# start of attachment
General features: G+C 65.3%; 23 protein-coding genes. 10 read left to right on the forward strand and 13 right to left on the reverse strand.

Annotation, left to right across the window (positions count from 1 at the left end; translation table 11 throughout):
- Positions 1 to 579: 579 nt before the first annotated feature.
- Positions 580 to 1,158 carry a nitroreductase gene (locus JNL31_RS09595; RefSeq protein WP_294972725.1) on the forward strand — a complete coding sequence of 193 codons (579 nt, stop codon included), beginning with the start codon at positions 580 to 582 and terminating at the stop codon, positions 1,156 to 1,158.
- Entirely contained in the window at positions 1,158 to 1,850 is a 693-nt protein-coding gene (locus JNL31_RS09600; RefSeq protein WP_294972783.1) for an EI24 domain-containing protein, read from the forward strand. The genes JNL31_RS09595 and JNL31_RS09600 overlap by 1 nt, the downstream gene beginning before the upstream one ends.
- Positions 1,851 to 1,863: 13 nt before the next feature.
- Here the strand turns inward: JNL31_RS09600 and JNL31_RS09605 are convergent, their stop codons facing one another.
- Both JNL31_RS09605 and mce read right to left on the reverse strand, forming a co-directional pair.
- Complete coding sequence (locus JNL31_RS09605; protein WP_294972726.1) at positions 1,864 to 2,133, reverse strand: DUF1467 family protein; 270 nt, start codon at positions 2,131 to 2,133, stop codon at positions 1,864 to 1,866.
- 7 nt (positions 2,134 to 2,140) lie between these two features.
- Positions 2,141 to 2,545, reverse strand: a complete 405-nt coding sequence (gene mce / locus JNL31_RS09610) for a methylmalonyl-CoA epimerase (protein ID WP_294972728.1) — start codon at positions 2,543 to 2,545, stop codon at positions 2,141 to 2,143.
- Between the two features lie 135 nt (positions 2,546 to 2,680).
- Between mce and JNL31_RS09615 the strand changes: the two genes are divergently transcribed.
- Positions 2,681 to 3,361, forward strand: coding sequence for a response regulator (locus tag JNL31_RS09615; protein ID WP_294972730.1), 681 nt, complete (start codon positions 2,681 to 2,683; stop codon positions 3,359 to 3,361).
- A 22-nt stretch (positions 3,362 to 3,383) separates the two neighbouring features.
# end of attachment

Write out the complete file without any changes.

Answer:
General features: G+C 65.3%; 23 protein-coding genes. 10 read left to right on the forward strand and 13 right to left on the reverse strand.

Annotation, left to right across the window (positions count from 1 at the left end; translation table 11 throughout):
- Positions 1 to 579: 579 nt before the first annotated feature.
- Positions 580 to 1,158 carry a nitroreductase gene (locus JNL31_RS09595; RefSeq protein WP_294972725.1) on the forward strand — a complete coding sequence of 193 codons (579 nt, stop codon included), beginning with the start codon at positions 580 to 582 and terminating at the stop codon, positions 1,156 to 1,158.
- Entirely contained in the window at positions 1,158 to 1,850 is a 693-nt protein-coding gene (locus JNL31_RS09600; RefSeq protein WP_294972783.1) for an EI24 domain-containing protein, read from the forward strand. The genes JNL31_RS09595 and JNL31_RS09600 overlap by 1 nt, the downstream gene beginning before the upstream one ends.
- Positions 1,851 to 1,863: 13 nt before the next feature.
- Here the strand turns inward: JNL31_RS09600 and JNL31_RS09605 are convergent, their stop codons facing one another.
- Both JNL31_RS09605 and mce read right to left on the reverse strand, forming a co-directional pair.
- Complete coding sequence (locus JNL31_RS09605; protein WP_294972726.1) at positions 1,864 to 2,133, reverse strand: DUF1467 family protein; 270 nt, start codon at positions 2,131 to 2,133, stop codon at positions 1,864 to 1,866.
- 7 nt (positions 2,134 to 2,140) lie between these two features.
- Positions 2,141 to 2,545, reverse strand: a complete 405-nt coding sequence (gene mce / locus JNL31_RS09610) for a methylmalonyl-CoA epimerase (protein ID WP_294972728.1) — start codon at positions 2,543 to 2,545, stop codon at positions 2,141 to 2,143.
- Between the two features lie 135 nt (positions 2,546 to 2,680).
- Between mce and JNL31_RS09615 the strand changes: the two genes are divergently transcribed.
- Positions 2,681 to 3,361, forward strand: coding sequence for a response regulator (locus tag JNL31_RS09615; protein ID WP_294972730.1), 681 nt, complete (start codon positions 2,681 to 2,683; stop codon positions 3,359 to 3,361).
- A 22-nt stretch (positions 3,362 to 3,383) separates the two neighbouring features.